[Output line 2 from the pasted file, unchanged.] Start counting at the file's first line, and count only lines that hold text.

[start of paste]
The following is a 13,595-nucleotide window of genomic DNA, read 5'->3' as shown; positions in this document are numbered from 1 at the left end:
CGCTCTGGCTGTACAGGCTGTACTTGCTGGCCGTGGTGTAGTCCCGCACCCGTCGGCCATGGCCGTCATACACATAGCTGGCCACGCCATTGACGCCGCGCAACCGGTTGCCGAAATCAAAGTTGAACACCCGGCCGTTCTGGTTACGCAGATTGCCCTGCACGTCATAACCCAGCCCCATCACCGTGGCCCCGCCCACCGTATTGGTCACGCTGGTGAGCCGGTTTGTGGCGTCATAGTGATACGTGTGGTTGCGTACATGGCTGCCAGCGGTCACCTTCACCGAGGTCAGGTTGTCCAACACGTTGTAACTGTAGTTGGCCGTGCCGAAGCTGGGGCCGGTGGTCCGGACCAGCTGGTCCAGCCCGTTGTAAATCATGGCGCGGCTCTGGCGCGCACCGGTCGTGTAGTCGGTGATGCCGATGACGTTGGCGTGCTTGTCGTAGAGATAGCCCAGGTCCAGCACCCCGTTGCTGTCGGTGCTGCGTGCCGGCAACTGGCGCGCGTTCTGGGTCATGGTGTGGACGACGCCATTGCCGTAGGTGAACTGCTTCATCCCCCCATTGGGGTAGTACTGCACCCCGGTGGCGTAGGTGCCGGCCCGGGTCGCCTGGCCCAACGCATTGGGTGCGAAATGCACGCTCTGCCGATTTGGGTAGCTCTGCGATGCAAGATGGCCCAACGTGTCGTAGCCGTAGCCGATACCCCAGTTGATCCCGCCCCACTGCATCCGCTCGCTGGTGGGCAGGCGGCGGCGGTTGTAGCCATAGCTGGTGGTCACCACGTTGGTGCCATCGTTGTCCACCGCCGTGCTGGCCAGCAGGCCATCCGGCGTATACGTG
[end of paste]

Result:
CGCTCTGGCTGTACAGGCTGTACTTGCTGGCCGTGGTGTAGTCCCGCACCCGTCGGCCATGGCCGTCATACACATAGCTGGCCACGCCATTGACGCCGCGCAACCGGTTGCCGAAATCAAAGTTGAACACCCGGCCGTTCTGGTTACGCAGATTGCCCTGCACGTCATAACCCAGCCCCATCACCGTGGCCCCGCCCACCGTATTGGTCACGCTGGTGAGCCGGTTTGTGGCGTCATAGTGATACGTGTGGTTGCGTACATGGCTGCCAGCGGTCACCTTCACCGAGGTCAGGTTGTCCAACACGTTGTAACTGTAGTTGGCCGTGCCGAAGCTGGGGCCGGTGGTCCGGACCAGCTGGTCCAGCCCGTTGTAAATCATGGCGCGGCTCTGGCGCGCACCGGTCGTGTAGTCGGTGATGCCGATGACGTTGGCGTGCTTGTCGTAGAGATAGCCCAGGTCCAGCACCCCGTTGCTGTCGGTGCTGCGTGCCGGCAACTGGCGCGCGTTCTGGGTCATGGTGTGGACGACGCCATTGCCGTAGGTGAACTGCTTCATCCCCCCATTGGGGTAGTACTGCACCCCGGTGGCGTAGGTGCCGGCCCGGGTCGCCTGGCCCAACGCATTGGGTGCGAAATGCACGCTCTGCCGATTTGGGTAGCTCTGCGATGCAAGATGGCCCAACGTGTCGTAGCCGTAGCCGATACCCCAGTTGATCCCGCCCCACTGCATCCGCTCGCTGGTGGGCAGGCGGCGGCGGTTGTAGCCATAGCTGGTGGTCACCACGTTGGTGCCATCGTTGTCCACCGCCGTGCTGGCCAGCAGGCCATCCGGCGTATACGTG